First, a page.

Normalised deviance and the NSA

27/02/2014 — Leave a comment

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So if you’ve been following the Snowden leaks, you’ll understand how egregious that agencies poking and prying has become. To the point that we should probably abandon any pretense that much of the NSA’s program serves any rational purpose.

This seems to be a case of normalised deviance on a massive industrial scale. Apparently conducting black ops, with no consideration of such time honoured military principles as economy of force, all behind a veil of secrecy and legal obsfucation makes you vulnerable to that sort of collective craziness, what a surprise.

The situation is bad enough in fact, that you’d wonder if the NSA’s five eyes partners aren’t also starting to be concerned as to whether the NSA has been looking over their shoulders, and what to do about it.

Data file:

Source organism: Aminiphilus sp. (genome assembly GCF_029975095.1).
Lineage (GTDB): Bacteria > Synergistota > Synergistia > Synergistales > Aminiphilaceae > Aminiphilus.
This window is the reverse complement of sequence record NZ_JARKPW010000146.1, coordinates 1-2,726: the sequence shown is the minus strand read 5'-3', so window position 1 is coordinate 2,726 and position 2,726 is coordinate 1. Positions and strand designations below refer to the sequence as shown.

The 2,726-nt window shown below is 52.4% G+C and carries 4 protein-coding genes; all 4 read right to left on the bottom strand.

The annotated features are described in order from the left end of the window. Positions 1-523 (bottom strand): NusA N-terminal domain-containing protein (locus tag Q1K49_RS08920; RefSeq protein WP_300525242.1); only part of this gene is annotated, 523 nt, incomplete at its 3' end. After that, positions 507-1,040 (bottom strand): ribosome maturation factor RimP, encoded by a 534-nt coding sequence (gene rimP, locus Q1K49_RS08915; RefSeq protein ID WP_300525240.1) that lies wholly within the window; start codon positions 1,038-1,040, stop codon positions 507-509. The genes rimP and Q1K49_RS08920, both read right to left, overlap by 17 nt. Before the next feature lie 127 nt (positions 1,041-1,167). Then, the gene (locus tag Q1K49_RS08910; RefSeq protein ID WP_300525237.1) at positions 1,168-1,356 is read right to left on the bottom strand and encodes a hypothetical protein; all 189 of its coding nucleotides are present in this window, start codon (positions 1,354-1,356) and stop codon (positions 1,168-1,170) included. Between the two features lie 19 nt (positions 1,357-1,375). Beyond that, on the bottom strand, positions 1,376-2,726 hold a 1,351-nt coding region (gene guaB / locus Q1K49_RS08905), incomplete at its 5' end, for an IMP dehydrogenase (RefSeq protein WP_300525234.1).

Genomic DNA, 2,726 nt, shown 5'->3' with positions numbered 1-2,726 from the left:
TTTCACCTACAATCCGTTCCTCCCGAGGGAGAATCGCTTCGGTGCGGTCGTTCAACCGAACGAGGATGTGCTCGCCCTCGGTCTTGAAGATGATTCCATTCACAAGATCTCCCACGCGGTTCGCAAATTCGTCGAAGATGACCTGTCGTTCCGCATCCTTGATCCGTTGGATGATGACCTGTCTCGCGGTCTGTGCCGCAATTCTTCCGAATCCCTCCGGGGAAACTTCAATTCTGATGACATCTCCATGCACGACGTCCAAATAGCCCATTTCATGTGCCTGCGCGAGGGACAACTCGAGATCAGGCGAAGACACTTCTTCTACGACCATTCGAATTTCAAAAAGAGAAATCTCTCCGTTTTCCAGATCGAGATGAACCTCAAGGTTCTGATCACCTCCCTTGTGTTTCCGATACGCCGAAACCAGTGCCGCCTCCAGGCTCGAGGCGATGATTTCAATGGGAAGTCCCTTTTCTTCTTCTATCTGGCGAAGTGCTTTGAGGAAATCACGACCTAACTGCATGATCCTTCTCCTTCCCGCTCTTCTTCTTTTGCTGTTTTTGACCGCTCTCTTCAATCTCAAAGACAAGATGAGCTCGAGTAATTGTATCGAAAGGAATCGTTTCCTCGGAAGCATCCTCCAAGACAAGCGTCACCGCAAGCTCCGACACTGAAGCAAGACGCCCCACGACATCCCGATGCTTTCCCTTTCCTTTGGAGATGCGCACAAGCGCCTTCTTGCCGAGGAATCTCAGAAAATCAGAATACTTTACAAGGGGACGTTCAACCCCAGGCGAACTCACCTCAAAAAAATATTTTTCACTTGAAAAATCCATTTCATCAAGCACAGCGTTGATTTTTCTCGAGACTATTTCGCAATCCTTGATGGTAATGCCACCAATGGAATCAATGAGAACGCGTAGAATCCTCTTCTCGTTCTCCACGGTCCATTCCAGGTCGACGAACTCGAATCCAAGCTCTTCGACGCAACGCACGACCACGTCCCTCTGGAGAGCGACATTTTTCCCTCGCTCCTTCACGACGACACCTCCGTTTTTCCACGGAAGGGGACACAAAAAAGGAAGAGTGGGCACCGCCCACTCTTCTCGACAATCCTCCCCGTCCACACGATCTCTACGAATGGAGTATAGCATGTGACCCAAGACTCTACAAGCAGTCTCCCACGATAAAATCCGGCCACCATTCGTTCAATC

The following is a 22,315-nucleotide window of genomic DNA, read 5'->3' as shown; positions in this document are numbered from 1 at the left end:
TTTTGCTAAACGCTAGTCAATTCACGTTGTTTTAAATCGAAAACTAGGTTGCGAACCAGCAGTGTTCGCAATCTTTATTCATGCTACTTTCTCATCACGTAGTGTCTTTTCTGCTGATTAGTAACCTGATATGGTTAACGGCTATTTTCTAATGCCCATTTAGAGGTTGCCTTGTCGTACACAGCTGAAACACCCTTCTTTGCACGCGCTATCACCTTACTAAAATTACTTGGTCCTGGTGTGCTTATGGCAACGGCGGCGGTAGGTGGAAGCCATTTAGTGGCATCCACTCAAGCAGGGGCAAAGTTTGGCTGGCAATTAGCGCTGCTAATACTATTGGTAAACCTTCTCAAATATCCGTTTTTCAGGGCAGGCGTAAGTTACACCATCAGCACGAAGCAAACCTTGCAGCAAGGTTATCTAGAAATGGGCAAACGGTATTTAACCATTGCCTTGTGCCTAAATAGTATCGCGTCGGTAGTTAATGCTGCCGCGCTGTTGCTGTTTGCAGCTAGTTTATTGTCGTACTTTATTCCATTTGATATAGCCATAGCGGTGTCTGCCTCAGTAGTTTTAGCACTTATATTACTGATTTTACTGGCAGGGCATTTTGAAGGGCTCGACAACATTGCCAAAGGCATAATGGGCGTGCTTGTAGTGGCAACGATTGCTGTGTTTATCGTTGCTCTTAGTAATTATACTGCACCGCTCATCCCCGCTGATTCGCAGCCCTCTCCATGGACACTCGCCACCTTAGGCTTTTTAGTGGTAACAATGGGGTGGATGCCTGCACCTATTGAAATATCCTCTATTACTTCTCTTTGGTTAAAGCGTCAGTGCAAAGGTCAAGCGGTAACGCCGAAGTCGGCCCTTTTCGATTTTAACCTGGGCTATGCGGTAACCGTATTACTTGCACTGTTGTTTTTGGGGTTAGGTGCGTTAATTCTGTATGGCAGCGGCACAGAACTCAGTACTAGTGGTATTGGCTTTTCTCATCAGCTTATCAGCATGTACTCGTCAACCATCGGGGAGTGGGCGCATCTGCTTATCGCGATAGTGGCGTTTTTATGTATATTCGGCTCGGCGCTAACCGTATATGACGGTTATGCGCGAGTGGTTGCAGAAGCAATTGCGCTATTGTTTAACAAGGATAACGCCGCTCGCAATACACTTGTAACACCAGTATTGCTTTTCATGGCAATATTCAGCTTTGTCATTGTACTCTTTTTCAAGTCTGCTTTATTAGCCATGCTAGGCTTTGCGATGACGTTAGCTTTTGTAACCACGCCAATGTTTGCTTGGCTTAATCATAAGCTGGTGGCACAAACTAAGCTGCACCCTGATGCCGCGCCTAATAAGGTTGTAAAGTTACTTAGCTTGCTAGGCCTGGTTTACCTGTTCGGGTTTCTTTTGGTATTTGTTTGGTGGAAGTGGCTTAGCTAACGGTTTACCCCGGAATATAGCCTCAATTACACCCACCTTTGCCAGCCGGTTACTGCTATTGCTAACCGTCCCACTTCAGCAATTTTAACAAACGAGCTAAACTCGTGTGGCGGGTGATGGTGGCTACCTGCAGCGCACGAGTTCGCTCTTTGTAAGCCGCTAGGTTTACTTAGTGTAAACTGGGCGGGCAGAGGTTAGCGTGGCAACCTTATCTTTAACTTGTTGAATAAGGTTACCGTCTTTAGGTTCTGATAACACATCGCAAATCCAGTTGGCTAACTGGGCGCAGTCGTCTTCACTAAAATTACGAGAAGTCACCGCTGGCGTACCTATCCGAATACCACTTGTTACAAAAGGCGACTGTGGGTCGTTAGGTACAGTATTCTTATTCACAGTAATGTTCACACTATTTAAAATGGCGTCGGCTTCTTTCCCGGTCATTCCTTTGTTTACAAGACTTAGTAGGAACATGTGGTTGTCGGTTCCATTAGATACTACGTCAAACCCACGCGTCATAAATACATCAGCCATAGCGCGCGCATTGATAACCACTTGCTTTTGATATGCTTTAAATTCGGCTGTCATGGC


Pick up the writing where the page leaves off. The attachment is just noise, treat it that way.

Every unnecessary expenditure of time, every unnecessary detour, is a waste of power, and therefore contrary to the principles of strategy
Carl Von Clausewitz

Certainly bad enough that you might also reasonably be starting to wonder whether other nations, with slightly less cozy US relationships, are considering the threshold at which mass surveillance becomes so intrusive that it steps outside the realms of intelligence and becomes an act of military aggression, and as Clausewitz would have pointed out a rather stupid and misplaced one at that.

I’m kind of hoping that this sort of question is what’s keeping Director Keith Alexander up at night, and while he’s sitting at the kitchen table at one o’clock in the morning drinking a glass of milk, I hope he’s maybe also reading Blowback and thinking about, well, exactly that.

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